I am shy of digging in with steel wool not knowing how it will look afterward. I understand well how it will feel if the glaze is cleaned by removing the tope micro layer. I do not have a working knowledge of the chemistry of the poly coating. I would like to know if the satin and the gloss finish share one and the same material and only the amount applied to the neck differ, more for the glaze, less for the satin. But there is more to it than that, I'm sure. Perhaps two different substances are used? So then removing the top layer of glaze will indeed accomplish little since the glaze is a thick substance and has the same properties throughout its substrate regardless of how many microns I shave off. Yes?
    Is the satin finish G&L applies altogether a different polyester than what the glaze poly is made of? I am decidedly undernourished and must go for Chinese NOW! but does what I am asking make sense?
  7. ducatiman


    Oct 3, 2006
    new yawk
    yes, makes sense. i understand u want a clean, even, pro job. i've given u the least invasive method for restoring feel.

    if its any consolation, i do this to my us strat yearly. no damage. be smooth, even, start lightly, check often during the process, become more aggresive if u need.

    it works. if you're that apprehensive, consult your local luthier.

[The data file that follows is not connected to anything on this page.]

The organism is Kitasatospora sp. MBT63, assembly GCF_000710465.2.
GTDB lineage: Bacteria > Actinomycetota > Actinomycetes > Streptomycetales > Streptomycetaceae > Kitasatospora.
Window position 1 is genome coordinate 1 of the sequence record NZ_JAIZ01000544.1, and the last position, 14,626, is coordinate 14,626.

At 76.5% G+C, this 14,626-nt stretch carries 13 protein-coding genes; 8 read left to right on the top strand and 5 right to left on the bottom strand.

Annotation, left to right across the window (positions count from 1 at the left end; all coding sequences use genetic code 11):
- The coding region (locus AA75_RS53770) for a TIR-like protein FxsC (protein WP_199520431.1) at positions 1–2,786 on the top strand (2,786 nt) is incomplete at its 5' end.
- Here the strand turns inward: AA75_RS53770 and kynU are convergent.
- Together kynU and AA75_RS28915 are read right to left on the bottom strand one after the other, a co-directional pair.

8. mikoespanol


    Aug 20, 2005
    Southern CA
    Buy 1000 grit sandpaper from your local hardware or auto store. Wet the sand paper and start rubbing it on the neck. Wipe off the water and particles from the neck and you will see the gloss finish is removed.

    I just finished removing the gloss from the neck of my Fodera. It was really bugging me during gigs this summer since it would get too sticky when it got too hot and humid. It took me about 10 mins to sand the gloss and the bass is even more killer now! I should've done this a long time ago. Today, I just did the same thing on the neck of my jazz bass.
  9. 62bass


    Apr 3, 2005
    You're making things way more complicated and getting in to far more significance than you need to. It's very simple really. Using fine steel wool, a synthetic abrasive pad or sandpaper to give a satin finish is simply putting some scratches in the surface. You could do the same thing to a sheet of glass with sandpaper. If you sanded the glass with say 600 grit silicone carbide sandpaper, which is hard enough to cut glass, you'd be creating fine scratches in the glass that would refract the light causing the duller look. That's really all you're doing when you dull down the finish on a glossy neck. It gives a slightly smoother and less sticky feel to the hand in the process. Don't worry about the chemistry of the finish or if there are different chemical makeups between the gloss or satin finishes. It doesn't matter one bit.

    Steel wool or an abrasive pad are a little easier to work with on the curved surface of a neck. All 3 will produce similar results.